Biomimetic coating prevents mussel sticking
Researchers developed a new non-toxic coating for underwater surfaces that prevents mussels and other organisms from sticking to them and damaging them.
Mussels have mastered the art of sticking to wet surfaces and cause a lot of damage because of it. They stick to boats, pipes, piers, and many more underwater surfaces. In fact, mussels are one of the worst perpetrators of biofouling, meaning the unwanted accumulation of organisms on underwater structures. These biofouling organisms can injure swimmers, and they produce significant economic and environmental costs: the US Navy alone spends about $1 billion per year on antifouling efforts, and many species are invasive pests that hitch rides to new environments on ships’ hulls.
Nicholas Vogel, now a researcher at the University of Erlangen-Nurenberg and formerly a postdoctoral fellow at Harvard, where he was working on Slippery Liquid-Infused Porous Surfaces (SLIPS) coatings, and Ali Miserez, an Associate Professor of Materials Science and Engineering at Nanyang Technological University (Singapore), who specialises in biological materials, demonstrated that a certain form of SLIPS is indeed essentially mussel-proof. Furthermore, they shed light on how they minimise the extraordinary attachment mechanisms of mussels. Their findings are published in the journal “Science”.
Previous coatings are toxic and ineffective
Thus far mostly paints and coatings containing toxic chemicals have been used to keep mussels and other such organisms from clinging to surfaces. However, these materials poison species indiscriminately, accumulate in waterways, likely have ecological impacts, need to be replaced regularly, and are often not as effective as desired. So-called “low surface energy” coatings based on silicone or siloxane polymers, have been introduced as non-toxic alternatives. But although these materials do allow for easier removal of biofouling species, they are less effective at preventing organisms from attaching in the first place, and are susceptible to damage and decay.
New coating inspired by a plant
The novel technology developed at the Wyss Institute for Biologically Inspired Engineering at Harvard University – called the Wyss’ SLIPS technology, was inspired by the slick lip of a carnivorous pitcher plant that sends insects sliding down to their doom; by doing so the plant is taking advantage of the fact that it is usually very difficult for an organism to attach to a liquid surface. SLIPS consists of a solid surface infused with a liquid lubricant overlayer that is retained in place so that anything that comes into contact with the liquid layer will simply slide right off. SLIPS have previously been shown to be effective against bacteria and algae, but mussels represent an even more difficult enemy: Their muscular feet produce adhesive filaments called byssal threads whose tips, called adhesive plaques, contain special adhesive proteins that remove water molecules from the target surface to enable the plaques to bind to it. “Mussels have mastered the skill of sticking in an underwater environment, despite water being the biggest enemy of adhesion”, says Miserez. This system allows them to bind to surfaces extremely well: large accumulations of mussels can weigh as much as 1,700 pounds per square foot.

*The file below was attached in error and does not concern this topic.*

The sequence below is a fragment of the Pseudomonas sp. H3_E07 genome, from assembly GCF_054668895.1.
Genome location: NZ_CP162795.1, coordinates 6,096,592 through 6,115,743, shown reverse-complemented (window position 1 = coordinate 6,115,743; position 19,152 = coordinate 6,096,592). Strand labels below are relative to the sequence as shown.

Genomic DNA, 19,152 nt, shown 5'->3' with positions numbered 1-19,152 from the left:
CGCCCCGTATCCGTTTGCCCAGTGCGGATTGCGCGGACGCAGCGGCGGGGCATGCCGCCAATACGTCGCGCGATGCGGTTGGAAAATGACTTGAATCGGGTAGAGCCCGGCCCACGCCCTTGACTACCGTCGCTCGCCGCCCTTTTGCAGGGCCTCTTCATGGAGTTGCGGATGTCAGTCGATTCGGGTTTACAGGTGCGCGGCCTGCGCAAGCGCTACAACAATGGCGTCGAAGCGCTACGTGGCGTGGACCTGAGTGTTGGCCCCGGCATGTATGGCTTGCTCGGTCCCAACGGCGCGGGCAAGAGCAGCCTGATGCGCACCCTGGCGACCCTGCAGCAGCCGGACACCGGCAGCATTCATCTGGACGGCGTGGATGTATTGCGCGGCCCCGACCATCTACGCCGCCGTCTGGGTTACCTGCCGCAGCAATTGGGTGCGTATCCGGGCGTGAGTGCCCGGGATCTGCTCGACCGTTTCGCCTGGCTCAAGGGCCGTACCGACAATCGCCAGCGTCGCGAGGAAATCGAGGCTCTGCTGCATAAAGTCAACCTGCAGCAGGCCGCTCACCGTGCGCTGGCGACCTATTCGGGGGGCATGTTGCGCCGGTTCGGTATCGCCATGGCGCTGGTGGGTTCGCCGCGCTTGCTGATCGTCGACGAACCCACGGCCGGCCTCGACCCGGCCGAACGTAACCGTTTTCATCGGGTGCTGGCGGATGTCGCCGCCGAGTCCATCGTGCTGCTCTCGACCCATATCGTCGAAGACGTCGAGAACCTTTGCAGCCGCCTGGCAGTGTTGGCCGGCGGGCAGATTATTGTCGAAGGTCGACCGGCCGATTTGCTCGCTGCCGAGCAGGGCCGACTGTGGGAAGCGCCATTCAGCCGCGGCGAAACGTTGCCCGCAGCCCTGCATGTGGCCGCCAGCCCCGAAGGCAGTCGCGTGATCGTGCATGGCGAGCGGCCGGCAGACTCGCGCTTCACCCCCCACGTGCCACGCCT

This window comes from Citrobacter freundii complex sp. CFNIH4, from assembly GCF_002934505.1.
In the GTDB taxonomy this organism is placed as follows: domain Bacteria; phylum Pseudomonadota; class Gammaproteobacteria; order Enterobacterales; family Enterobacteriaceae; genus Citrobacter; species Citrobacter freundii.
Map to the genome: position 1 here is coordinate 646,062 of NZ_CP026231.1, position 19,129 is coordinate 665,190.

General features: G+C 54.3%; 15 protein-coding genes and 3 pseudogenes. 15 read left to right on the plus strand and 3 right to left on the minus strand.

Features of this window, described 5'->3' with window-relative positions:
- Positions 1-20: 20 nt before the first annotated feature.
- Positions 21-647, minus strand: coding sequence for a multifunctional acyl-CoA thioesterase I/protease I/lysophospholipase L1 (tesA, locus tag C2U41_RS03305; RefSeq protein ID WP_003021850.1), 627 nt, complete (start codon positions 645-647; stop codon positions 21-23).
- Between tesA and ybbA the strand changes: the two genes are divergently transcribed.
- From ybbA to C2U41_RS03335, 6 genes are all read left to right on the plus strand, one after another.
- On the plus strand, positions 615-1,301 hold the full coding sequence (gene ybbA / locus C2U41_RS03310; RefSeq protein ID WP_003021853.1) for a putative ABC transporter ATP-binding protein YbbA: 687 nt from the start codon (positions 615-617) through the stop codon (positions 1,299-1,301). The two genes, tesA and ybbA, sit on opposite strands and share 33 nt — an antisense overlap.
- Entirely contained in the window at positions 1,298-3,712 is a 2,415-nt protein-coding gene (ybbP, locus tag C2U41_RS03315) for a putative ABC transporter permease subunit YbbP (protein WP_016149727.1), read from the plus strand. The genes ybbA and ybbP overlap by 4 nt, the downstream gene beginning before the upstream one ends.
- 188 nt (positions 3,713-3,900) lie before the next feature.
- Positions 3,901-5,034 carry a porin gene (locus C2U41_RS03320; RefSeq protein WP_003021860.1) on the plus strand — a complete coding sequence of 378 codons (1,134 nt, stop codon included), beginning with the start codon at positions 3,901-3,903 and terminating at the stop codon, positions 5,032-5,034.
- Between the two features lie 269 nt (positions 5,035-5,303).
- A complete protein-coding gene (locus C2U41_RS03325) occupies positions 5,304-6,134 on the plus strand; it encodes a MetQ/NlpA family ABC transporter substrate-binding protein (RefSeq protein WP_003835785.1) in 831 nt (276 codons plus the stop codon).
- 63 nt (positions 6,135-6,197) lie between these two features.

Mussels are confused by new material
In order to investigate whether SLIPS indeed protect against these expert biofoulers, the NTU team led by Miserez placed Asian green mussels on panels with a “checkerboard” pattern of different types of non-biocidal antifouling surfaces underwater, and let the mussels choose where to attach. Two different types of slippery surfaces infused with silicone oil as a lubricant were evaluated: a very thin, silica-based and nanostructured 2D coating applied layer-by-layer (i-LBL) and a thicker, matrix-like 3D coating made of the common polymer polydimethylsiloxane (i-PDMS).
The researchers found that hardly any mussels stuck to i-PDMS panels. Moreover, they measured that it takes significantly less force to remove mussels from i-PDMS-coated surfaces than from i-LBL or non-coated surfaces. “This is likely because the liquid overlayer of the lubricant-infused surfaces resists displacement by the mussels’ adhesive proteins, keeping the surface lubricated and therefore preventing the byssal threads from binding”, says co-first author Shahrouz Amini, who was a Research Fellow at NTU during the study. Lastly, the researchers were also able to demonstrate that the i-PDMS panels caused the mussels to alter their behaviour when setting out to attach to a surface: “In addition to disrupting the byssal threads themselves, the lubricant-infused surfaces were confusing the mussels, making them decide they weren’t valid places to attach”, says Amini. In fact, the SLIPS’ lubricant layer was physically interfering with the mussels’ ability to detect the solid surface beneath it – the feet of mussels contain proteins that are known to sense pressure.
New coating prevents attachments across species
Finally, the Wyss team partnered with the NOAA Stellwagen Bank National Marine Sanctuary in Scituate, Massachusetts. In order to assess the lab-findings under real-world conditions, they submerged panels of all the lab-tested materials into Scituate Harbor for sixteen weeks to see whether organisms would grow on them.
Not only did the i-PDMS show four times less mussel settlement than the previously used Intersleek 900 and 30 times less than non-infused PDMS, it also outperformed the other materials in resisting other biofouling species such as tunicates, hydroids, and slime. “Many of the organisms in the field use different strategies and adhesives to attach themselves to underwater surfaces, but we have a solution that can work across most species”, says Onye Ahanotu, a Senior Research Scientist at the Wyss Institute and co-author of the paper.